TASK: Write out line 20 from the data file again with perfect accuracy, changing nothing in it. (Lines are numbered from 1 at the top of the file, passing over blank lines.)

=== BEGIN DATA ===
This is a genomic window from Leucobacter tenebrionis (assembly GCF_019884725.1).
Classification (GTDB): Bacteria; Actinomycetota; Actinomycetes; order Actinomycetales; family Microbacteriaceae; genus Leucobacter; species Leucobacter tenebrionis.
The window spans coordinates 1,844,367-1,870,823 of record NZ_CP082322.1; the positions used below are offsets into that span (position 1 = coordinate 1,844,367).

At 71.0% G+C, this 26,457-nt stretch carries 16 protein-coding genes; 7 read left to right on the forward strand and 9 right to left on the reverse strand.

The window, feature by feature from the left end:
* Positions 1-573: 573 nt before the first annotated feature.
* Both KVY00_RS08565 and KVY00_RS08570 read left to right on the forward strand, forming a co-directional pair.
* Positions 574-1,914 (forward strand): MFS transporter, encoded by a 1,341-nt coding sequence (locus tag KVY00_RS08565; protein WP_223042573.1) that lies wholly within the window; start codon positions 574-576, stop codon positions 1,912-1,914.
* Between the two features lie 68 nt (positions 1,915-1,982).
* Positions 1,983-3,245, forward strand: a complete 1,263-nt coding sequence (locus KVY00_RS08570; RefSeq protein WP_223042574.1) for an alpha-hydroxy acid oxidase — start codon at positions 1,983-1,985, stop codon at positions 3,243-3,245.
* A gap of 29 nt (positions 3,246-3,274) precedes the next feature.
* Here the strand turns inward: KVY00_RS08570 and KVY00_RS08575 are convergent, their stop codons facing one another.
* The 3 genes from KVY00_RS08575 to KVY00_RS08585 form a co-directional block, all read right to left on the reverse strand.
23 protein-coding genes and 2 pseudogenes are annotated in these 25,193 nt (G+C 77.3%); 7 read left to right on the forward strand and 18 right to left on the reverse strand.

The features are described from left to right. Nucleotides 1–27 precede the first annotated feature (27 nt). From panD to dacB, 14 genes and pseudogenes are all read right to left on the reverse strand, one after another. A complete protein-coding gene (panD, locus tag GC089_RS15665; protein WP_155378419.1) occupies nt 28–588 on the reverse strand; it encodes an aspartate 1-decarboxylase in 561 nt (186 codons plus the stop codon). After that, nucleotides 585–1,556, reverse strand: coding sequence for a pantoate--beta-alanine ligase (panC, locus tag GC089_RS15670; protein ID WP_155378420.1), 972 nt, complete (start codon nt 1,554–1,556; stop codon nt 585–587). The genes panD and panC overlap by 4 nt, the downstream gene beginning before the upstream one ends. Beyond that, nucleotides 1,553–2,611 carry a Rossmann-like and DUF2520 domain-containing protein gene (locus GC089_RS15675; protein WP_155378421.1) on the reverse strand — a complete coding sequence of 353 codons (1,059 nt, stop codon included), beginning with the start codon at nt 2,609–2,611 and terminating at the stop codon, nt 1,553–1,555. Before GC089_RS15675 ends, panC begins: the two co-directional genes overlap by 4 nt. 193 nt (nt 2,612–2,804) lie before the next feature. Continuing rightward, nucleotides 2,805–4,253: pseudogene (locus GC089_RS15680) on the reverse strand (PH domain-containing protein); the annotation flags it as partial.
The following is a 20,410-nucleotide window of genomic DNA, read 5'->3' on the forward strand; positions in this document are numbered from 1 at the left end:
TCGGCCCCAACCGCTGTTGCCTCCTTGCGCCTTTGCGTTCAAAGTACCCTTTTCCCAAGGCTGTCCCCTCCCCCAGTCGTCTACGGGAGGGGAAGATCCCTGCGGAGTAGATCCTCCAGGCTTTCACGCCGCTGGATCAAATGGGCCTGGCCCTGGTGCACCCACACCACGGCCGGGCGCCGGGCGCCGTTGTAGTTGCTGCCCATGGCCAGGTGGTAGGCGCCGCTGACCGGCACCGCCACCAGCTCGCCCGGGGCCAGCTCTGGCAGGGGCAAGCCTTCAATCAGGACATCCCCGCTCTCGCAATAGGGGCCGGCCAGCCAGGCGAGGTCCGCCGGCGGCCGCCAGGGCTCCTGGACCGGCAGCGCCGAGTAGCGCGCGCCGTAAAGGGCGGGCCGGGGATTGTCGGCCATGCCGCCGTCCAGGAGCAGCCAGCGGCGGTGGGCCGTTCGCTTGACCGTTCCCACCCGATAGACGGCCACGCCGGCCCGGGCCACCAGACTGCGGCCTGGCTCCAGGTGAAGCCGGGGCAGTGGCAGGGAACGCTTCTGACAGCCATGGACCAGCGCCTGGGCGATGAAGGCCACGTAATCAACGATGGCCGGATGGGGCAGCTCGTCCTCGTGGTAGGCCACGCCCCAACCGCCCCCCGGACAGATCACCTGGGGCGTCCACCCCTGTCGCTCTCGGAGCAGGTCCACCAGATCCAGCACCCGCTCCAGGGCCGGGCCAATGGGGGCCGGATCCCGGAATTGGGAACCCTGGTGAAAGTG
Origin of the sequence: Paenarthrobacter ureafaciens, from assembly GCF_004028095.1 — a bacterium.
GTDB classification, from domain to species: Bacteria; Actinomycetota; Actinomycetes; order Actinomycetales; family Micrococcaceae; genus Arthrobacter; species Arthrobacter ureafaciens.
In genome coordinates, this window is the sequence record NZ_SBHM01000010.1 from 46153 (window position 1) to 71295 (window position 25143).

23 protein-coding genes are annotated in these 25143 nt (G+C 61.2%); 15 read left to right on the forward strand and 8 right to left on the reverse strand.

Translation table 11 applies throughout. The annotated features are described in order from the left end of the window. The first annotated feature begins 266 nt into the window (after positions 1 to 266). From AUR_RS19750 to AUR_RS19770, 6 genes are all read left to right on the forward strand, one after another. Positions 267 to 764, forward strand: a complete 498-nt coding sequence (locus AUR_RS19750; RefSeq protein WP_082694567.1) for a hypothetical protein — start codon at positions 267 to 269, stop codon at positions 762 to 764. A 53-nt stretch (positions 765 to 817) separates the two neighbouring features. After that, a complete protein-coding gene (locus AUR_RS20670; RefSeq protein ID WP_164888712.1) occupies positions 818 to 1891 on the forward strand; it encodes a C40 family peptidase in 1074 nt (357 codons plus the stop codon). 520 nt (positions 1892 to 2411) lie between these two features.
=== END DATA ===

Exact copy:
In genome coordinates, this window is the sequence record NZ_SBHM01000010.1 from 46153 (window position 1) to 71295 (window position 25143).